As businesses begin to reopen and employees return to work, it’s crucial to ensure your business remains legal. Yet, under such unprecedented circumstances, it can be hard to understand what requirements are involved in keeping everyone safe, and which restrictions could apply to your business.
The latest announcement from the government states that if businesses can work from home, they should continue to do so, while any company with employees who cannot work from home are encouraged to reopen and welcome back their teams.
From 1st June, it is anticipated that some non-essential shops and stores will reopen. Finally, from the earliest of 1st July, further businesses will be allowed to reopen, including hospitality, public places and leisure facilities.
To support the return to work, the government have released 5 step guidance for all businesses that include:
· Taking reasonable steps to support people in working from home wherever possible
· Carry out a COVID-19 risk assessment and consult with relevant unions. It’s important to note here that any business with over 50 employees must publish their risk assessments on their websites.
· Maintain 2 metres distance whenever possible. As such, employers should be looking at how to redesign their workspaces to ensure this possible. This could include moving desks or setting up one-way systems.
· If 2 metres is not achievable, risk should be reduced with, for example, barriers or changing shift patterns to reduce the number of people in one space at any one time.
· Clean workspaces more frequently, paying close attention to areas that are high contact such as door handles. Employers should also be providing either hand sanitisers or handwashing facilities at entry and exit points.
One of the most prominent legal considerations should be equality and discrimination. Employers need to continue to be mindful of how they treat employees during this time, being aware of whether they treat individuals more or less favourably based on protected characteristics. This includes things such as gender, disability or age.
The Equality and Human Rights Commission has released guidance to ensure all employees are treated fairly, and to help businesses make the appropriate actions when it comes to making decisions. This includes advice such as:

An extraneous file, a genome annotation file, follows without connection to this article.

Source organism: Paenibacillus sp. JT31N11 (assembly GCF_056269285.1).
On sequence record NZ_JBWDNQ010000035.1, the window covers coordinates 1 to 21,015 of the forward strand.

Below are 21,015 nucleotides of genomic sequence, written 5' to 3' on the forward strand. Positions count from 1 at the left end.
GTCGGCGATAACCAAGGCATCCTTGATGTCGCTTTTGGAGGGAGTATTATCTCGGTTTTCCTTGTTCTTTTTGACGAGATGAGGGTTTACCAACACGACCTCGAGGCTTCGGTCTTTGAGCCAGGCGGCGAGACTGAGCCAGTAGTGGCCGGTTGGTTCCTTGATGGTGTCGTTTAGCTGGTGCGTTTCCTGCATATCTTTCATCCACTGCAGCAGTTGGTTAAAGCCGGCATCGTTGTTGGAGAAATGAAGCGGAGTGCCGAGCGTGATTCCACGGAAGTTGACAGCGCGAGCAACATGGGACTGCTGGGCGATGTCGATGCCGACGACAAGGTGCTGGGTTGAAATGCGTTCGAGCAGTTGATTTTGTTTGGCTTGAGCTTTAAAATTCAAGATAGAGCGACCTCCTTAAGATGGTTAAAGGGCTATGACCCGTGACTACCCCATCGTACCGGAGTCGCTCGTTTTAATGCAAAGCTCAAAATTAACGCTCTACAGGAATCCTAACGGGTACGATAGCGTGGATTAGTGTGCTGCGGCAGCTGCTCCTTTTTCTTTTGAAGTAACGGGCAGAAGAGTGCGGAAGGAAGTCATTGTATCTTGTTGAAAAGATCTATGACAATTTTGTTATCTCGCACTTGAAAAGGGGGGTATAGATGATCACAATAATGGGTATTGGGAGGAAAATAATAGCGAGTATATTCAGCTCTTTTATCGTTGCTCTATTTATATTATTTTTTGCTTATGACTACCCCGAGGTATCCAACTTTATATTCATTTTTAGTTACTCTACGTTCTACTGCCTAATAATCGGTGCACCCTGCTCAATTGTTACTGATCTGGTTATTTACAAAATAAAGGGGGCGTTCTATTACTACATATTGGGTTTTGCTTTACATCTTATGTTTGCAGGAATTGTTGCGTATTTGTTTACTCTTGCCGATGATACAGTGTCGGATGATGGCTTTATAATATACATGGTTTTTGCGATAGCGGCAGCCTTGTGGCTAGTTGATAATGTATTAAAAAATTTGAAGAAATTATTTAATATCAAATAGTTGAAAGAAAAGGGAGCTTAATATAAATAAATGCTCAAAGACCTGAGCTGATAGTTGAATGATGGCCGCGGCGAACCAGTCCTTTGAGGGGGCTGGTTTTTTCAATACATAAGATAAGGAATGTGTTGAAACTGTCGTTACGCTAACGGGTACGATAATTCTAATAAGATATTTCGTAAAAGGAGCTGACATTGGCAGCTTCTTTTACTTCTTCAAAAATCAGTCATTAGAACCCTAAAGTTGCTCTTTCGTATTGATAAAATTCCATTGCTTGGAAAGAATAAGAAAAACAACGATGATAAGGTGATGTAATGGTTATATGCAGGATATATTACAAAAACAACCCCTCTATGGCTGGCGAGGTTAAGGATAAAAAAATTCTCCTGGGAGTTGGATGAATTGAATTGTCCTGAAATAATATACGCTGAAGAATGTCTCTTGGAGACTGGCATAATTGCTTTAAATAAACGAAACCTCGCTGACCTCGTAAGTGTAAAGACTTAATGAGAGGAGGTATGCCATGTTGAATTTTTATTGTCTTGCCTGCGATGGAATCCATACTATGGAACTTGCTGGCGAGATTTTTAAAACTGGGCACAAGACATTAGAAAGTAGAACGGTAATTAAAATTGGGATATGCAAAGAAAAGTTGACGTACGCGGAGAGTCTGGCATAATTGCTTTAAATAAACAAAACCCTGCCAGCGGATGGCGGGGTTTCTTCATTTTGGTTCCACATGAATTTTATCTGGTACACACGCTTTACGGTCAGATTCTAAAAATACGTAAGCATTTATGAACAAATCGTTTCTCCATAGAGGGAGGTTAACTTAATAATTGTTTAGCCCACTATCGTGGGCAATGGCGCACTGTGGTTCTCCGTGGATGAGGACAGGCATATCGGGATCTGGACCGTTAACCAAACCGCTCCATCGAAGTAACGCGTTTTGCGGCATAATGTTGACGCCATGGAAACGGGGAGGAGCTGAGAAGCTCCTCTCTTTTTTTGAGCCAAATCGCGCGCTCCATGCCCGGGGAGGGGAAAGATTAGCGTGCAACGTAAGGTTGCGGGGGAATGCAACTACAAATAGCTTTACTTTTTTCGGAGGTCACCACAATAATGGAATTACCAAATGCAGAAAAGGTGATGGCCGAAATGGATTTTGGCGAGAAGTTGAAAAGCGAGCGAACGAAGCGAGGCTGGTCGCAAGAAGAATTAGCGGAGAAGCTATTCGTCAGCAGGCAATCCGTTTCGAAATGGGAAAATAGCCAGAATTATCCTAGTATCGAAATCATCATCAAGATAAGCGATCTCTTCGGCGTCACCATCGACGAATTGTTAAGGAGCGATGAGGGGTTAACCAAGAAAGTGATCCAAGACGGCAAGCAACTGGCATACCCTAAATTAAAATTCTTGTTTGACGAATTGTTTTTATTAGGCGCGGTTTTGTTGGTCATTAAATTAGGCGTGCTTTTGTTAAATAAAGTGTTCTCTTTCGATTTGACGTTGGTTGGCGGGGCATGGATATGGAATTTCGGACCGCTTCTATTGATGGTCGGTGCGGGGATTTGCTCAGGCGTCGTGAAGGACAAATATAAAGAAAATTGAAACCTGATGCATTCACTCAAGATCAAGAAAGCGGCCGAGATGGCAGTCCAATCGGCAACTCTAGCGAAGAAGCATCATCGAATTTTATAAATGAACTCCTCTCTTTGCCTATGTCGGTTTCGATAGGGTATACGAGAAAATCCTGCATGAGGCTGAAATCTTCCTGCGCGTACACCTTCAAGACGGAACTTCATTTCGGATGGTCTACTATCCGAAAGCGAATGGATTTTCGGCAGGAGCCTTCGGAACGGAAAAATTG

· Whether a candidate is given additional hours or has their hours reduced, should not be based on protected characteristics.
· Employees with protected characteristics should be involved and communicated with during the decision-making process.
· Workplace arrangements should not disadvantage those with protected characteristics.
· Reasons for employees to be on furlough, reduced hours or working from home should be only due to business requirements.
· Ensure you do not have an unjustifiable negative impact on some groups compared to others.
Another area that should be closely monitored is your disciplinary actions. Many employers have raised questions over whether it is legal for them to discipline employees during the pandemic and the ACAS has confirmed that the Code of Practice on Disciplinary and Grievance Procedures will continue to apply.
It will be up to you as the employer to decide whether it is fair to continue disciplinary procedures should your employees be furloughed or working from home. Furloughed employers and those working from home can also participate in investigations and hearings as part of grievance procedures.
However, it’s essential to be aware that during furlough, employees should cease all work, and as such, disciplinary processes may be considered ‘work’, and employers will not be able to claim for the employee’s wages.
For further advice on ensuring you remain legal as you and your business return to work, contact SME Comply. We offer subscription access to legal documents and e-learning materials, as well as pay-as-you-go and fixed fee services that cover all of your employment law needs.
Available on 01386 291011 or email firstname.lastname@example.org.